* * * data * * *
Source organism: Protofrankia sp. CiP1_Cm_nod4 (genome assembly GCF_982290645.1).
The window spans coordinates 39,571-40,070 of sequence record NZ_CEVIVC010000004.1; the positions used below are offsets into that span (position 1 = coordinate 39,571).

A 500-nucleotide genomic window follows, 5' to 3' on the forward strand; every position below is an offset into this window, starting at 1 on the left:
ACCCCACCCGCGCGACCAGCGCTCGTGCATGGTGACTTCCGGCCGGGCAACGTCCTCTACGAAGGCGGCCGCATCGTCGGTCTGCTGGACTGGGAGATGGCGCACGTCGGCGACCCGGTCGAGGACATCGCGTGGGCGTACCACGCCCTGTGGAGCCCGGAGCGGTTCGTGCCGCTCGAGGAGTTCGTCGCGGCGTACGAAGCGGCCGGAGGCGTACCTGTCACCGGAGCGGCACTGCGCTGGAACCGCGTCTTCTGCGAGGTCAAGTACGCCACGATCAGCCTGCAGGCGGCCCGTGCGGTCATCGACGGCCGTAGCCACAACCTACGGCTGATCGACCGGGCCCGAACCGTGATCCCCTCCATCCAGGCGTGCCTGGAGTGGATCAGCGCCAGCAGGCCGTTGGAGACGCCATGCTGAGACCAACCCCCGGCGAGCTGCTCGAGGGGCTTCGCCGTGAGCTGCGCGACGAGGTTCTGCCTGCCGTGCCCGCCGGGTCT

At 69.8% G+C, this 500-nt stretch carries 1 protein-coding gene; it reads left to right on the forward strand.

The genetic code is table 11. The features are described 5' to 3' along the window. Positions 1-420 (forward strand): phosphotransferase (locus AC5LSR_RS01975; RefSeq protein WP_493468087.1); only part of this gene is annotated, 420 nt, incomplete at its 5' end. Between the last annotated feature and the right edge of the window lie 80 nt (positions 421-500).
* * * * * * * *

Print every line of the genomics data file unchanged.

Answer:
Source organism: Protofrankia sp. CiP1_Cm_nod4 (genome assembly GCF_982290645.1).
The window spans coordinates 39,571-40,070 of sequence record NZ_CEVIVC010000004.1; the positions used below are offsets into that span (position 1 = coordinate 39,571).

A 500-nucleotide genomic window follows, 5' to 3' on the forward strand; every position below is an offset into this window, starting at 1 on the left:
ACCCCACCCGCGCGACCAGCGCTCGTGCATGGTGACTTCCGGCCGGGCAACGTCCTCTACGAAGGCGGCCGCATCGTCGGTCTGCTGGACTGGGAGATGGCGCACGTCGGCGACCCGGTCGAGGACATCGCGTGGGCGTACCACGCCCTGTGGAGCCCGGAGCGGTTCGTGCCGCTCGAGGAGTTCGTCGCGGCGTACGAAGCGGCCGGAGGCGTACCTGTCACCGGAGCGGCACTGCGCTGGAACCGCGTCTTCTGCGAGGTCAAGTACGCCACGATCAGCCTGCAGGCGGCCCGTGCGGTCATCGACGGCCGTAGCCACAACCTACGGCTGATCGACCGGGCCCGAACCGTGATCCCCTCCATCCAGGCGTGCCTGGAGTGGATCAGCGCCAGCAGGCCGTTGGAGACGCCATGCTGAGACCAACCCCCGGCGAGCTGCTCGAGGGGCTTCGCCGTGAGCTGCGCGACGAGGTTCTGCCTGCCGTGCCCGCCGGGTCT

At 69.8% G+C, this 500-nt stretch carries 1 protein-coding gene; it reads left to right on the forward strand.

The genetic code is table 11. The features are described 5' to 3' along the window. Positions 1-420 (forward strand): phosphotransferase (locus AC5LSR_RS01975; RefSeq protein WP_493468087.1); only part of this gene is annotated, 420 nt, incomplete at its 5' end. Between the last annotated feature and the right edge of the window lie 80 nt (positions 421-500).